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IN MODERN LIFE:
SERMONS PREACHED IN ST. JAMES'S CHAPEL, YORK
STREET, ST. JAMES'S SQUARE, LONDON,
HONORARY CHAPLAIN-IN-ORDINARY TO THE QUEEN.
549 & 551 BROADWAY.
THE MAIN THOUGHT which underlies this volume is outlined in the first two sermons, and is this : that the ideas which Christ made manifest on earth are capable of endless expansion, to suit the wants of men in every age; and that they do expand, developing into new forms of larger import and wider application in a direct proportion to that progress of mankind of which they are both root and sap. If we look long and earnestly enough, we shall find in them (not read into them, as some say) the explanation and solution not only of our religious, but even of our political and social problems. Nor do they contradict the ideas which direct scientific research, nor those which have been generalised from the results of that research, but are in essential analogy with both one and the other.
In speaking of their first revelation and the manner of it, of the Person and Character of Him who sent thein forth to run swiftly upon eartlı, of the points, as in the case of prayer and immortality, in which they seem to come into collision with science, of the way they touch political and artistic questions, and finally of the varied course of modern human life from childhood to old age, I have striven to keep my main idea before me and to support it by proof, though I have not turned aside to insist upon it in direct words. In one word I believe, and rest all I say upon the truth, as I think, that in Him was Life, and that this Life, in the thoughts and acts which flowed from it, was, and is, and always will be the Light of the race of Man.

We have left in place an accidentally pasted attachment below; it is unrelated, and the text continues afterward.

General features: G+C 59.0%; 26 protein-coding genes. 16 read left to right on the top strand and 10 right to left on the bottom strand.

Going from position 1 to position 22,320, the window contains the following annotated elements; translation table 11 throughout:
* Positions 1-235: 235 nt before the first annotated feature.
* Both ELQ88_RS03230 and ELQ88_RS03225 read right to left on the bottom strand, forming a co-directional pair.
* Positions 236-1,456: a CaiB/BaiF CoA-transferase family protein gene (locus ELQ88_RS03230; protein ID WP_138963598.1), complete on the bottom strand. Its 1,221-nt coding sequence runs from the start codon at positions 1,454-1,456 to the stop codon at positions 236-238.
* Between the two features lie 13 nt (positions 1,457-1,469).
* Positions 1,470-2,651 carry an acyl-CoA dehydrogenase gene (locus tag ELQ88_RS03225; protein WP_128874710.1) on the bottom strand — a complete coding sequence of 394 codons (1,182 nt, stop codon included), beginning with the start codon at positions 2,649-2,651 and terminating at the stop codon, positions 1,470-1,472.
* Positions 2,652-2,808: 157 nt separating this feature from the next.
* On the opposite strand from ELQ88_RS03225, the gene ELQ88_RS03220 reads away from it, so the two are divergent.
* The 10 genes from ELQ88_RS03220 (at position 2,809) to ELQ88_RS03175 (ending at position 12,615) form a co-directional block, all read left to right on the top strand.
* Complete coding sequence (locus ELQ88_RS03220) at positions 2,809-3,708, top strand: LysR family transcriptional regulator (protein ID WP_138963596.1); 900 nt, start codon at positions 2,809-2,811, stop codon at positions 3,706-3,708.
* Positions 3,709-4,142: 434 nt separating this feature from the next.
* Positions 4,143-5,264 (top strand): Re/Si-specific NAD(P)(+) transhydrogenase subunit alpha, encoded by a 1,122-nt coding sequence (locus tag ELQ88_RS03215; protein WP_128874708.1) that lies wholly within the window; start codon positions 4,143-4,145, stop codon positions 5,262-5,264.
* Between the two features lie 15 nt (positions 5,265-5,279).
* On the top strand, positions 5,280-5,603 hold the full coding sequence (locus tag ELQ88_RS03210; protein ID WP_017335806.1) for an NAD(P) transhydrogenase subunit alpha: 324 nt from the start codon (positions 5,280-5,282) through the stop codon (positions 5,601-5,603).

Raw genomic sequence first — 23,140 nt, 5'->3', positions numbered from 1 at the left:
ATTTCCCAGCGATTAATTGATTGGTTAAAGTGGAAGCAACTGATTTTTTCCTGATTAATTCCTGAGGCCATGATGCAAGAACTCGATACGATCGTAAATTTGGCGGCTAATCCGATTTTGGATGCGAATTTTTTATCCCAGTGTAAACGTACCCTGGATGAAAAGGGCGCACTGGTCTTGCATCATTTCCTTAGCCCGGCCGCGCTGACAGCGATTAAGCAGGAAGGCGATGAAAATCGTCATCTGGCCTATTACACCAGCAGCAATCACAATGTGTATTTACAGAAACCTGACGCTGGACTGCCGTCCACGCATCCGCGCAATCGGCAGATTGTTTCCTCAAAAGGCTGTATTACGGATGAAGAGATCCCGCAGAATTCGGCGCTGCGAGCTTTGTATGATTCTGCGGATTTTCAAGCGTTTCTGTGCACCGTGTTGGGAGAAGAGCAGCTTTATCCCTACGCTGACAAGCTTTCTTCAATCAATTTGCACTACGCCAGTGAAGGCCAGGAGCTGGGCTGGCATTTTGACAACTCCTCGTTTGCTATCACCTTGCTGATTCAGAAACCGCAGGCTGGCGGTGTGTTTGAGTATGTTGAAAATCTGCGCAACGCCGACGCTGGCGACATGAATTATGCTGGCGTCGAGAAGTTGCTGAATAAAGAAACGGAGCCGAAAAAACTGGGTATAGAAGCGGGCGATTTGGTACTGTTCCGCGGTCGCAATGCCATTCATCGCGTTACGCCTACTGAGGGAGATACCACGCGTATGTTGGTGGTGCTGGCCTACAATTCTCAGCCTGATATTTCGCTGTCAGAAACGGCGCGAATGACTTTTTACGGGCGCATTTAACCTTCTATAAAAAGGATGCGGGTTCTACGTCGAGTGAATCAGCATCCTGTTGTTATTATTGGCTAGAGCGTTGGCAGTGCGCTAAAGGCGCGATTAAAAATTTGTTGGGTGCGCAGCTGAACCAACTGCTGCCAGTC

In writing one is often deceived by half-memoriesone remembers the thoughts but not whence they have been derived ; and I have found since this book went to press that in two places at least I am indebted for my words to other men—to Neander's 'Life of Julian,' in a passage in Sermon IV., on the civilising influence of Christianity, and to Fichte's - Vocation of Man,' in Sermon XIV., for a portion of the argument from our consciousness of Will and its results to the existence of a self-active reason and a living Will. With much of Fichte's philosophy I disagree, but beyond, or rather within his philosophy there is teaching both on life, morality, and religion, which makes him more worth the reading of persons troubled by the great spiritual questions than any other of the German philosophers.
STOPFORD A. BROOKE.
LONDON : January 1872.